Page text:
The End of Summer Is Here
The end of summer announces itself with those much needed occasional breaks to the oppressive heat of July, a constant chorus of crickets, grasshoppers, and cicadas, and often sad looking backyard gardens full of overgrown weeds and tomatoes on their last leg. I’m here to remind you and your customers that it’s not time to say goodbye to your veggie gardens just yet!
While it might be too late to start your own seeds for starts for fall planting, we’ve got you covered with 1 QT Peace Tree Organics that are ready to be transplanted into the garden. They’ll keep you rolling in sweet, organic greens up until the last frost. We have a great selection of greens, herbs, and brassicas – cole crops that like cooler weather and will tolerate light frosts.
- Cauliflower – White, Cheddar (yellow), and Romanesco (hello fractals)
- Cabbages – Round Green Cabbage, Napa Cabbage
- Kales- Red Curly, Green Curly, and Lacinato
- Lettuces – Salanova
- Beets – classic Bulls Blood
- Swiss Chard – Bright Lights
- Mustard – Red Giant
- Selection of 3.5″ herbs
Fall growing is easy!
There is no waiting for the ground to thaw or fields to dry out like there can be with springtime planting. Late summer is some of the best time to garden. Early morning and evening temperatures begin to ease and there is no shortage of life to keep you company while planting.
How to Plant Fall Veggie Starts
- Remove spent spring and summer crops – bolted lettuce, blighted tomatoes and the like and pull out weeds
- Layout your 1QT Peace Tree Organic starts
- Plant with organic fertilizer amendment or compost
- Water in thoroughly – make sure to water regularly so the plants aren’t shocked by the heat
- Look out for pests – consider covering transplants with agricultural fabric while they’re getting established to protect them
Now is also a great time to sow cover crops in any garden beds that you will not be filling with fall veggies. Cover crops aren’t just for farmers – home gardeners can build soil health and reduce weed pressure by using any mixture of cover crops. I like to seed winter kill cover crops that will protect my garden beds but are typically killed over winter so I don’t have to contend with them in the springtime. I mix rye with red clover or buckwheat. Learn more about cover cropping in the Basics of Cover Cropping by the Organic Growers School post.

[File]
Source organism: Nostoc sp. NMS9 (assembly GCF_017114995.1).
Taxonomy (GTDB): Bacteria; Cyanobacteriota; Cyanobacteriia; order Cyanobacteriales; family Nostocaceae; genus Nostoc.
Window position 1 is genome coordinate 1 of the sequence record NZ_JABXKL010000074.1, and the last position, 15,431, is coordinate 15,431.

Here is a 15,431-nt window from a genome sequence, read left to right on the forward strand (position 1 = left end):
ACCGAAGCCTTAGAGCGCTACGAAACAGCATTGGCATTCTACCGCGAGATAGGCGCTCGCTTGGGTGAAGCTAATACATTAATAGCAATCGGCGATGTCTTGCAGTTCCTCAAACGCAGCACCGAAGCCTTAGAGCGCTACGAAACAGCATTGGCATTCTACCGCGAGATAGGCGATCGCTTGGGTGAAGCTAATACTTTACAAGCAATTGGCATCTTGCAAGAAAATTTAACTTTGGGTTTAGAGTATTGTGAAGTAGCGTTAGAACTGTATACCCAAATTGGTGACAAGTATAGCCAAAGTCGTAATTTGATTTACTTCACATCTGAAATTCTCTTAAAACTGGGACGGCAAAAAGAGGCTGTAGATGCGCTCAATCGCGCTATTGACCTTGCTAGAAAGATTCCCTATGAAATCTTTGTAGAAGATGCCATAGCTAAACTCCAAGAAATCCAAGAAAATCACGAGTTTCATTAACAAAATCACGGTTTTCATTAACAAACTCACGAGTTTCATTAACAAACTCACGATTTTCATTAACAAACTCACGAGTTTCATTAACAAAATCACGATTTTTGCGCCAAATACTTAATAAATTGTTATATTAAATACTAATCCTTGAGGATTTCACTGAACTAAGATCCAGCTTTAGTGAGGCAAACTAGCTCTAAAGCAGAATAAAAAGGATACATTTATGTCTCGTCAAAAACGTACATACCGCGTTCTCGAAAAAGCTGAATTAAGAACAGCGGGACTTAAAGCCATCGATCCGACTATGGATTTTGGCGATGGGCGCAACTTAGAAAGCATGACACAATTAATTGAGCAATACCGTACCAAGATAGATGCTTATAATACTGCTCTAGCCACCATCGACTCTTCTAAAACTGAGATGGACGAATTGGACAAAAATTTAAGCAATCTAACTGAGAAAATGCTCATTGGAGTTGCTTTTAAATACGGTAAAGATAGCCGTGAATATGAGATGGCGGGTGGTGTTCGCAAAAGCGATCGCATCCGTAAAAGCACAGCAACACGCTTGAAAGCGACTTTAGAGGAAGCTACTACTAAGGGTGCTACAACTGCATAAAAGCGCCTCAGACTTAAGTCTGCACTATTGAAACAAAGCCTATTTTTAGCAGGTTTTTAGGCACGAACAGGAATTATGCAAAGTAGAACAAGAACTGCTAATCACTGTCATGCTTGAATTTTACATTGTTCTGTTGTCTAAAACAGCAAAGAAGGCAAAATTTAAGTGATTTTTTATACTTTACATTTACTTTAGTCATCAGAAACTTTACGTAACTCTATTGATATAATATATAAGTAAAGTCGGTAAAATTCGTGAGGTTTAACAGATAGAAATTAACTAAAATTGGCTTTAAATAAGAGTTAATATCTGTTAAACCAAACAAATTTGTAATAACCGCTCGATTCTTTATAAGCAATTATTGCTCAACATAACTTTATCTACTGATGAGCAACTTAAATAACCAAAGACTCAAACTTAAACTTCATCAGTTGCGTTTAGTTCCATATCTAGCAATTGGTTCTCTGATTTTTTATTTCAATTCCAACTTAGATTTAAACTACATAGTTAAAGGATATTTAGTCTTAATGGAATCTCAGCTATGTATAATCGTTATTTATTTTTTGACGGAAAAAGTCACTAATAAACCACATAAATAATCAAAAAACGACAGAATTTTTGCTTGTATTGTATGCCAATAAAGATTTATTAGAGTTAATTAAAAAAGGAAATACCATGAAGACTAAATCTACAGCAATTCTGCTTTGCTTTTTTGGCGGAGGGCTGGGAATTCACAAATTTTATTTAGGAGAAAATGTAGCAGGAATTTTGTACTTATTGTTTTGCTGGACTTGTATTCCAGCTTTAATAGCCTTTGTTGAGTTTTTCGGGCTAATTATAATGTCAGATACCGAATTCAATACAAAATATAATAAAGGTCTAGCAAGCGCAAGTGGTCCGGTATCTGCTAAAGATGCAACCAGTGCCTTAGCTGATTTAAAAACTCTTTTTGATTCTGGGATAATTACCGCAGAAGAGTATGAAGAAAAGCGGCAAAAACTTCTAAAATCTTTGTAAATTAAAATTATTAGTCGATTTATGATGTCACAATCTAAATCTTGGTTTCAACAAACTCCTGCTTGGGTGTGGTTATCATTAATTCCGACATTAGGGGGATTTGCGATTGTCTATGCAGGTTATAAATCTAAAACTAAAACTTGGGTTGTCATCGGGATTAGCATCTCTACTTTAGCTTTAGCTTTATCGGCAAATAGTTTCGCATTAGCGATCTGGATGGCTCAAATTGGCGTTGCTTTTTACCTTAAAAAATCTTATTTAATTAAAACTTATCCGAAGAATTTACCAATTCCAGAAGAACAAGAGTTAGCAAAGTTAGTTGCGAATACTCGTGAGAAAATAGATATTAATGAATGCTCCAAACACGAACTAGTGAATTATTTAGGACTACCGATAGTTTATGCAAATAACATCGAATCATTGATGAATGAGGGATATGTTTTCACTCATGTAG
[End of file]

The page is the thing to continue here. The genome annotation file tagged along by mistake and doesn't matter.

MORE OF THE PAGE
Cool, and soon enough cold, weather makes fall vegetables taste even better. The first killing frost doesn’t have to mark the end of your kitchen garden. There are many ways to extend the life of your garden by insulating your cold tolerant crops.
- Cold Frames – There are many different designs, utilize unused old windows (be careful of chipping paint) to create built in cold frames you can use in the fall and spring. Handles and hinges make this format easy to vent on warmer days.
- Caterpillar Tunnels – all you need is a metal hoop or frame and some agricultural fabric. Make sure the fabric doesn’t touch the plants at all and secure the bases with stones or sandbags. Try to keep the fabric taut so you don’t have the ‘sail effect’ where the wind catches any slack.
- Bell Covers – think old time glass cloches or get creative and repurpose old bottles and containers
- Hoophouses and Greenhouses – if you want to go full on and commit!
Once you’ve planted your starts, be sure to keep a close eye on the weather forecast – looking out for overnight lows and daytime highs. You’ll need to adjust your plant coverage during a warm day or make sure you cover up if a cold night is coming. Weather apps are you and your garden’s new best friend!
Remember that gardening is a learning process and what works one year might not work the next. Turn your fall garden into a classroom for your kids stuck at home this year and learn alongside your harvests!